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Micro Fluidic Channel Machining on Fused Silica Glass Using Powder Blasting

View Article: PubMed Central - PubMed

ABSTRACT

In this study, micro fluid channels are machined on fused silica glass via powder blasting, a mechanical etching process, and the machining characteristics of the channels are experimentally evaluated. In the process, material removal is performed by the collision of micro abrasives injected by highly compressed air on to the target surface. This approach can be characterized as an integration of brittle mode machining based on micro crack propagation. Fused silica glass, a high purity synthetic amorphous silicon dioxide, is selected as a workpiece material. It has a very low thermal expansion coefficient and excellent optical qualities and exceptional transmittance over a wide spectral range, especially in the ultraviolet range. The powder blasting process parameters affecting the machined results are injection pressure, abrasive particle size and density, stand-off distance, number of nozzle scanning, and shape/size of the required patterns. In this study, the influence of the number of nozzle scanning, abrasive particle size, and pattern size on the formation of micro channels is investigated. Machined shapes and surface roughness are measured using a 3-dimensional vision profiler and the results are discussed.

No MeSH data available.


Top-view images of machined patterns. (300μm WA#600, 20 scanning)
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f8-sensors-08-00700: Top-view images of machined patterns. (300μm WA#600, 20 scanning)

Mentions: Figures 8 and 9 show magnified top-view images of channels, square and circular patterns included in the 300μm channels, which are designed to simulate reservoirs in biochips. The images are obtained using 3D Micro-Vision System. Figure 10 shows machined shape variations according to increasing scanning counts for 400μm circular pattern when (a) WA#600 and (b) WA#1200 abrasives are used. Measured machined depth and width variations of 200μm and 300μm channels are listed in Table 5 and 6, respectively. From these results, it can be seen that the machining capability of WA#600 is higher than that of WA#1200; the rate of the depth increase rises with increased scanning and abrasive size. Also, in Figure10, it can be observed that the machined width increases as scanning count increases. This is because the edges of used mask film (UV hardening polyurethane) are easily eroded by injected powder impact; thus, film thickness reduces rapidly, and top width of a channel increases during blasting.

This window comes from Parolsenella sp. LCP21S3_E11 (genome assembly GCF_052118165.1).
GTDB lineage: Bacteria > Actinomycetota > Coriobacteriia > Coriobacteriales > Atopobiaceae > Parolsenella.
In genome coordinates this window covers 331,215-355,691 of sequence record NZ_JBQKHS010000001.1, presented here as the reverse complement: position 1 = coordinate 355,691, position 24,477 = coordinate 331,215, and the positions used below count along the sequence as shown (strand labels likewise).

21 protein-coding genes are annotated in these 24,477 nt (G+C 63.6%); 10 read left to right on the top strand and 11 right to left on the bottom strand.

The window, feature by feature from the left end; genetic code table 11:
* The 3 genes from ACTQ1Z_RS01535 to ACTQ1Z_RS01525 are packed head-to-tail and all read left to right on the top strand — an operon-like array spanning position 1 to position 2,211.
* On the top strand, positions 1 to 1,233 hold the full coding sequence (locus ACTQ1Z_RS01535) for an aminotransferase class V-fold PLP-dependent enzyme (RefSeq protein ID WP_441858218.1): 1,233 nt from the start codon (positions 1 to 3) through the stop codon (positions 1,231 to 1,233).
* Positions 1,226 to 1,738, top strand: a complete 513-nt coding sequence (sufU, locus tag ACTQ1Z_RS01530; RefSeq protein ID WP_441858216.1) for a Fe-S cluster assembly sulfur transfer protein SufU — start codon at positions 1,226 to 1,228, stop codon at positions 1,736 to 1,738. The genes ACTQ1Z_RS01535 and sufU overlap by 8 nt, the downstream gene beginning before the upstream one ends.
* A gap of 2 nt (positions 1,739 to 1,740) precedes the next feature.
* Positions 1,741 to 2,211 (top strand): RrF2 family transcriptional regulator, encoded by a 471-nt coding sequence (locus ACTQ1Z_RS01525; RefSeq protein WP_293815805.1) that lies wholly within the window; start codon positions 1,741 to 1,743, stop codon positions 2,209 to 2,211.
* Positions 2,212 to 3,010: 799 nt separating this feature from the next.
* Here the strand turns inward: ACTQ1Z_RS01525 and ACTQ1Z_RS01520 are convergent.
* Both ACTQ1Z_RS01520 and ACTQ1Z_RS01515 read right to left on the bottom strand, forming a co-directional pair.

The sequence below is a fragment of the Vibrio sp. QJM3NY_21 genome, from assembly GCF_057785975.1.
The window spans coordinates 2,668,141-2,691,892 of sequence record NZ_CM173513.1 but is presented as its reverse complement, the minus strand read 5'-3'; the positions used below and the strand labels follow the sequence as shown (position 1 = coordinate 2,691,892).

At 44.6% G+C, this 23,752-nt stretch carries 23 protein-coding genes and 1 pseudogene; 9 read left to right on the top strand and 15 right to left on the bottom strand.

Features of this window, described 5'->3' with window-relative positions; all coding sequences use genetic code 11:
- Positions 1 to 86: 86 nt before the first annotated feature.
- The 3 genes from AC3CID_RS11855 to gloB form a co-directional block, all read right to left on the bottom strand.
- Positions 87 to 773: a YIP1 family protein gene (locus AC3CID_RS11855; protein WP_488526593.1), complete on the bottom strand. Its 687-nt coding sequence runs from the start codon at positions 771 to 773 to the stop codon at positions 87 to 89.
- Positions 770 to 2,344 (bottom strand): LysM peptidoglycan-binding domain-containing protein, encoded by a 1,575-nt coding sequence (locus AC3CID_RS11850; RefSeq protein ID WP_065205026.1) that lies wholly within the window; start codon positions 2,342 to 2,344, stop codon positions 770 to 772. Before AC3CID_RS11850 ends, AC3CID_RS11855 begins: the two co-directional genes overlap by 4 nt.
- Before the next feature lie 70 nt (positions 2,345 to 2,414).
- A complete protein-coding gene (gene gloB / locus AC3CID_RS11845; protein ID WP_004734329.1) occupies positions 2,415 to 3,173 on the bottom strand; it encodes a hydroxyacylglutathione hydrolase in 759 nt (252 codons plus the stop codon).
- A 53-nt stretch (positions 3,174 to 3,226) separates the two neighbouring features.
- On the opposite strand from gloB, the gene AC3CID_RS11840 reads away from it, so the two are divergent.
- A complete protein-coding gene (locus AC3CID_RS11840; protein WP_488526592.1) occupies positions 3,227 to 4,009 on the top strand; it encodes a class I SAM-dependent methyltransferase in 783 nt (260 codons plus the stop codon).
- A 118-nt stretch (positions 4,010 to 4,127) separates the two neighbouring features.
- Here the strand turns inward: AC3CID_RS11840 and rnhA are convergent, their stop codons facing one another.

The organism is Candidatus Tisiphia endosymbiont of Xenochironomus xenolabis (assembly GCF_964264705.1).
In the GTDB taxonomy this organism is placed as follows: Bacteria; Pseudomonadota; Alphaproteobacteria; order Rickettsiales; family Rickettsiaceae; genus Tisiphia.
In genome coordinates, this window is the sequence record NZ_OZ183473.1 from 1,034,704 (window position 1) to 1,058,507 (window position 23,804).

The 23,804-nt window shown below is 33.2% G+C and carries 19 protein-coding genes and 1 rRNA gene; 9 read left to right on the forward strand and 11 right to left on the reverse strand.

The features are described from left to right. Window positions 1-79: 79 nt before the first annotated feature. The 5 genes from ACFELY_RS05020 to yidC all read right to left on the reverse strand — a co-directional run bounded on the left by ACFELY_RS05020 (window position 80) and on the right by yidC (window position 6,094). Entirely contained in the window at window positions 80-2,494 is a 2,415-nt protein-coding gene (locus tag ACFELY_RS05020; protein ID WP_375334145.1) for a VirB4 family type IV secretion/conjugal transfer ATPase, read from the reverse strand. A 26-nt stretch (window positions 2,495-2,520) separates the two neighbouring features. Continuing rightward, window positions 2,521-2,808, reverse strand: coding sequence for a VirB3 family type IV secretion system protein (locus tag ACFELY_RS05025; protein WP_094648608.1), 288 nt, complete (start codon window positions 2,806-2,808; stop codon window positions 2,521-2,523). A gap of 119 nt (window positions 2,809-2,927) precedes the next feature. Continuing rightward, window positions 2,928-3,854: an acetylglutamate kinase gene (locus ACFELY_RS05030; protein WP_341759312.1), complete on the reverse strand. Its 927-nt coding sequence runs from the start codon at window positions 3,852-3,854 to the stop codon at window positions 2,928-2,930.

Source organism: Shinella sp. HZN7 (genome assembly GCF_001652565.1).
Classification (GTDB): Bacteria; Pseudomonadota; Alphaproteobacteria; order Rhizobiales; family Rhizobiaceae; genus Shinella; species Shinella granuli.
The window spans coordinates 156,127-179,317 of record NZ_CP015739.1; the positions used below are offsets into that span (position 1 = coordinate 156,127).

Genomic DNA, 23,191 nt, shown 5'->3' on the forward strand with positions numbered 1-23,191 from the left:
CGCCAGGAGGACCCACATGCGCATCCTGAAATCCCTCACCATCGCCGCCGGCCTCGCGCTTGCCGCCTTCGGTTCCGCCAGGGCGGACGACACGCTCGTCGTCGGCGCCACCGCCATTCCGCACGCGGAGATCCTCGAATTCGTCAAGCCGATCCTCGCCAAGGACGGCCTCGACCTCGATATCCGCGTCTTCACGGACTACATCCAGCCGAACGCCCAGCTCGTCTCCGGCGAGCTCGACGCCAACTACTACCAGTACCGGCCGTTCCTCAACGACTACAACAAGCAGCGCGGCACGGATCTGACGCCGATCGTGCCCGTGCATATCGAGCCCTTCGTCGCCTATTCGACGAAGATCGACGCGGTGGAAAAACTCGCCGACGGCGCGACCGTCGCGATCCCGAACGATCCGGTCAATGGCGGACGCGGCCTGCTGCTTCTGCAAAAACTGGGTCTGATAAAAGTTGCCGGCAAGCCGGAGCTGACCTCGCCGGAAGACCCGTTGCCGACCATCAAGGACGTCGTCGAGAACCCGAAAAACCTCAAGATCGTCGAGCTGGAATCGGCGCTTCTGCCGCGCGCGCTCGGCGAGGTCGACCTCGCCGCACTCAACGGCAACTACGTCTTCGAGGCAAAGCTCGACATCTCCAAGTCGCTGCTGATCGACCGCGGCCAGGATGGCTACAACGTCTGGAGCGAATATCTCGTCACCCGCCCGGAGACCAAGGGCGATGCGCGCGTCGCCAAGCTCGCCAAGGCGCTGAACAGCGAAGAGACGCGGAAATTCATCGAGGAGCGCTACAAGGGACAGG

Micro Fluidic Channel Machining on Fused Silica Glass Using Powder Blasting
Top-view images of machined patterns. (300μm WA#600, 20 scanning)
© Copyright Policy
Related In: Results  -  Collection

Show All Figures
getmorefigures.php?uid=PMC3927535&req=5

f8-sensors-08-00700: Top-view images of machined patterns. (300μm WA#600, 20 scanning)
Mentions: Figures 8 and 9 show magnified top-view images of channels, square and circular patterns included in the 300μm channels, which are designed to simulate reservoirs in biochips. The images are obtained using 3D Micro-Vision System. Figure 10 shows machined shape variations according to increasing scanning counts for 400μm circular pattern when (a) WA#600 and (b) WA#1200 abrasives are used. Measured machined depth and width variations of 200μm and 300μm channels are listed in Table 5 and 6, respectively. From these results, it can be seen that the machining capability of WA#600 is higher than that of WA#1200; the rate of the depth increase rises with increased scanning and abrasive size. Also, in Figure10, it can be observed that the machined width increases as scanning count increases. This is because the edges of used mask film (UV hardening polyurethane) are easily eroded by injected powder impact; thus, film thickness reduces rapidly, and top width of a channel increases during blasting.

View Article: PubMed Central - PubMed

ABSTRACT

In this study, micro fluid channels are machined on fused silica glass via powder blasting, a mechanical etching process, and the machining characteristics of the channels are experimentally evaluated. In the process, material removal is performed by the collision of micro abrasives injected by highly compressed air on to the target surface. This approach can be characterized as an integration of brittle mode machining based on micro crack propagation. Fused silica glass, a high purity synthetic amorphous silicon dioxide, is selected as a workpiece material. It has a very low thermal expansion coefficient and excellent optical qualities and exceptional transmittance over a wide spectral range, especially in the ultraviolet range. The powder blasting process parameters affecting the machined results are injection pressure, abrasive particle size and density, stand-off distance, number of nozzle scanning, and shape/size of the required patterns. In this study, the influence of the number of nozzle scanning, abrasive particle size, and pattern size on the formation of micro channels is investigated. Machined shapes and surface roughness are measured using a 3-dimensional vision profiler and the results are discussed.

No MeSH data available.